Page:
While there are numerous reasons why high school graduates come to Israel
(some having nothing to do with Torah study), the very fact that a young
man opts to come for what he knows will be an intense Torah learning
experience, creates a somewhat self-selected population. As a result, the
Israeli yeshivot begin with a more interested population by
definition. Multiple factors give the Israeli yeshivot a head start from
the very beginning.
The above should be reason alone for the Israeli
yeshivot to soften their criticism of the yeshiva high schools. It is all
too easy for those who sit in the ivory tower to wonder at the lesser
success of those who work under more difficult conditions. For example,
the decision to learn select sugyot of Gemara rather than learning
an entire perek consecutively may seem like a poor educational
message to the educator in Israel. However, a high school educator dealing
with greater time limitations and a less willing student body might
justifiably see the issue very differently. Indeed, those who deal with
radically different educational environments should not be quick to
condemn the educational decisions of yeshiva high schools.
Until now, I have argued that the criticism of the
yeshiva high schools is unfair. More significantly, the criticism is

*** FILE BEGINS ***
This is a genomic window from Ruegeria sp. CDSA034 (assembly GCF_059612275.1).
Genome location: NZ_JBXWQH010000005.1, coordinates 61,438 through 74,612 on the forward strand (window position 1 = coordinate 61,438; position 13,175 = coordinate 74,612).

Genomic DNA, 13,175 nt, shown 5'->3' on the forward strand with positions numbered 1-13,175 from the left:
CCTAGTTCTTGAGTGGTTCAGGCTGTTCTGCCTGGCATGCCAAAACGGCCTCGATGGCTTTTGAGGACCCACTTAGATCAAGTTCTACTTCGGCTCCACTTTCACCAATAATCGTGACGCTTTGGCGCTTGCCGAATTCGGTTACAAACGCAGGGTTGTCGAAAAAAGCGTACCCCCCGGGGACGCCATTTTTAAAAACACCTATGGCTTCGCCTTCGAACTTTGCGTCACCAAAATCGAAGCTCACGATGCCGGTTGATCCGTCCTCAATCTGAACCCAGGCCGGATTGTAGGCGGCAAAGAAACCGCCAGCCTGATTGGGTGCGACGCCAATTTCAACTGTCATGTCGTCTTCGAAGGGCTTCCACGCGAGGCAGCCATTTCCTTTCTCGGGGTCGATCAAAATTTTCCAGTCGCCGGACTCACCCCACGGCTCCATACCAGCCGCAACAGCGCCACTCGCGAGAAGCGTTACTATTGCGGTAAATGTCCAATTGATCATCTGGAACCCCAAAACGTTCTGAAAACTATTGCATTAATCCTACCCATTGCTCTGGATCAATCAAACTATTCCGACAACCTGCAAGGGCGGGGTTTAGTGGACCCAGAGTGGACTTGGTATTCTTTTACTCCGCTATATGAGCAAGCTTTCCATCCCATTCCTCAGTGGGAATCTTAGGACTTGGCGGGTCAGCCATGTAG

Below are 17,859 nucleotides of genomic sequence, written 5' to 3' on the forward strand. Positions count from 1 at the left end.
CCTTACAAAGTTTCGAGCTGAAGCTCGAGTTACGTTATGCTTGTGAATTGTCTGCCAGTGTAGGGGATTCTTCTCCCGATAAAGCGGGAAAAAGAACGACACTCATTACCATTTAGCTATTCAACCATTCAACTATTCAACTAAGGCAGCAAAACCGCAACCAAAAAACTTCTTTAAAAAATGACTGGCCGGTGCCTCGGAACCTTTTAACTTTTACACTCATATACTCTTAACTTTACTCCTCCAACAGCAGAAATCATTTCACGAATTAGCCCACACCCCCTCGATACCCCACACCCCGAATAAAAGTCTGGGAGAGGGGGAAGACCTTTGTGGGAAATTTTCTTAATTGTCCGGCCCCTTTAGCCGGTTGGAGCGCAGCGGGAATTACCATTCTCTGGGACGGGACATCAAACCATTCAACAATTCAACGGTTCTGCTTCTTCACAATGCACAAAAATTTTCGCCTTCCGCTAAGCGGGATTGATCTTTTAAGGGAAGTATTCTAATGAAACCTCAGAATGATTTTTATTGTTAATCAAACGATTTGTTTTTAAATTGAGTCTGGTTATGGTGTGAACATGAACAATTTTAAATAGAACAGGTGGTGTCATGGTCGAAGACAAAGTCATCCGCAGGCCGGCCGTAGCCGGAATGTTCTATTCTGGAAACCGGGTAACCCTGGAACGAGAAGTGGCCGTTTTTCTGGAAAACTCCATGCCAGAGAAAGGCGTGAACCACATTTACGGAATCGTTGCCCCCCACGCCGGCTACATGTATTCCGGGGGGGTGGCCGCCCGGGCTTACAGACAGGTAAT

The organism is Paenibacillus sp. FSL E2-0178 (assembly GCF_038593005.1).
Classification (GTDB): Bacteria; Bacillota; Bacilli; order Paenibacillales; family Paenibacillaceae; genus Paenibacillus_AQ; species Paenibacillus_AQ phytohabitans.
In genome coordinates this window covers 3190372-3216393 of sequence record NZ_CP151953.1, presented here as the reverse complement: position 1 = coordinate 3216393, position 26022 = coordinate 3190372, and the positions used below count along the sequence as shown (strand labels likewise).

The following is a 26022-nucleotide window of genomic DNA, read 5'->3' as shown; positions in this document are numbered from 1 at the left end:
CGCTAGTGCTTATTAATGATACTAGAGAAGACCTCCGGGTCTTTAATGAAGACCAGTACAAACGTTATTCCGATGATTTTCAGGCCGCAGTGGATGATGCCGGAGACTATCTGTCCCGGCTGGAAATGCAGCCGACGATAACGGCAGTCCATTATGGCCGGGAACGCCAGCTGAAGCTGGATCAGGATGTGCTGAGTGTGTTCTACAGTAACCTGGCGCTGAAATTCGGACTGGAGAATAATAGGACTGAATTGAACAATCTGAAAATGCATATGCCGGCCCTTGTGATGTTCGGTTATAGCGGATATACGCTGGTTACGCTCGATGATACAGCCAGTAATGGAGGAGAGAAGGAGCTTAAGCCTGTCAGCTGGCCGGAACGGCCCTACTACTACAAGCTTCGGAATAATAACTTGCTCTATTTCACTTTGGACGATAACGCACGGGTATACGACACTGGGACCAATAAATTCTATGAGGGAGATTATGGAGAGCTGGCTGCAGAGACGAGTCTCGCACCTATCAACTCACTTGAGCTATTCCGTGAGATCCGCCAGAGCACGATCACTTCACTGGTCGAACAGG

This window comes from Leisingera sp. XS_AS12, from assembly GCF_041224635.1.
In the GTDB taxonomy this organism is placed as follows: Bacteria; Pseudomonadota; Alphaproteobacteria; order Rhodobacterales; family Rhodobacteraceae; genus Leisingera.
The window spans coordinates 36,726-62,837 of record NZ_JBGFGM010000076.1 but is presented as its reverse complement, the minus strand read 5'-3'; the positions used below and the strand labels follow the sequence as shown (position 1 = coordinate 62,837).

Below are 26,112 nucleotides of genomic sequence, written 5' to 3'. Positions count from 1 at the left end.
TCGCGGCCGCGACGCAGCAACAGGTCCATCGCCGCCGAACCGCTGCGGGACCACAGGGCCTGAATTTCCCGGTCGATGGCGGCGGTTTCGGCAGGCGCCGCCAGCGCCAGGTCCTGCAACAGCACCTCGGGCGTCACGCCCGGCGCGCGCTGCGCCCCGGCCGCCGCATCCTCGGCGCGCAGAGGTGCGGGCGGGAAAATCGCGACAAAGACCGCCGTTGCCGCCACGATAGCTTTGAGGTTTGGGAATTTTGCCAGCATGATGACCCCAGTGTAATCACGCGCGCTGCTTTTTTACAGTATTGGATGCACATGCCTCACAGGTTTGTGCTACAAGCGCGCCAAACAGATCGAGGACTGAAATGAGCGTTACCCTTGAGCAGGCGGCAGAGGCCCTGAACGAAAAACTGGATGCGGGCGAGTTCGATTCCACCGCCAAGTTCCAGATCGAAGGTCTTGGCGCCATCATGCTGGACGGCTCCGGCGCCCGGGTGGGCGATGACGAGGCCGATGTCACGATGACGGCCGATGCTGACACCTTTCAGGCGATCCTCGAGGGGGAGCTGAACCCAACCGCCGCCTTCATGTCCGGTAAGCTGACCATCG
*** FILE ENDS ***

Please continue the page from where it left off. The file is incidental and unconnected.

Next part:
simply not true. The yeshiva high schools are far more successful than
usually recognized and the one-year programs in Israel know much more
failure than is often admitted. Let us begin with an evaluation of the
yeshiva high schools. The standard critique points to the yeshiva high
school graduates’ skills at deciphering traditional texts. The critics
claim that these skills are very poor.
But is it so clear that this is the case? Anyone who
teaches in a one-year program with students from America and England will
marvel at how much more advanced the American students are both in terms
of general Jewish knowledge and textual skills. Clearly, something has
been accomplished while the students are still in yeshiva high school. In
fact, the Israeli yeshivot build on this accomplishment, as the
American students are often able to progress at a much quicker pace than
their British counterparts.
Secondly, the argument for poor textual skills may
focus too exclusively on Gemara reading. As is well known, it takes a
great deal of time and effort to become adept at independent understanding
of Gemara and the hour and a half a day allotted by some yeshiva high
schools does not suffice. Yet the conclusion need not be that these
yeshiva high schools are mistaken in their time allocation. Many of these
schools offer a rich and varied curriculum that incorporates Tanakh,
Jewish Philosophy, Halakha, Jewish History and Hebrew. Gemara skills can
only be improved at the expense of other aspects of Jewish education and
the decision to make such an exchange is not an obvious one. All our
students need to know more than just Gemara, and those students who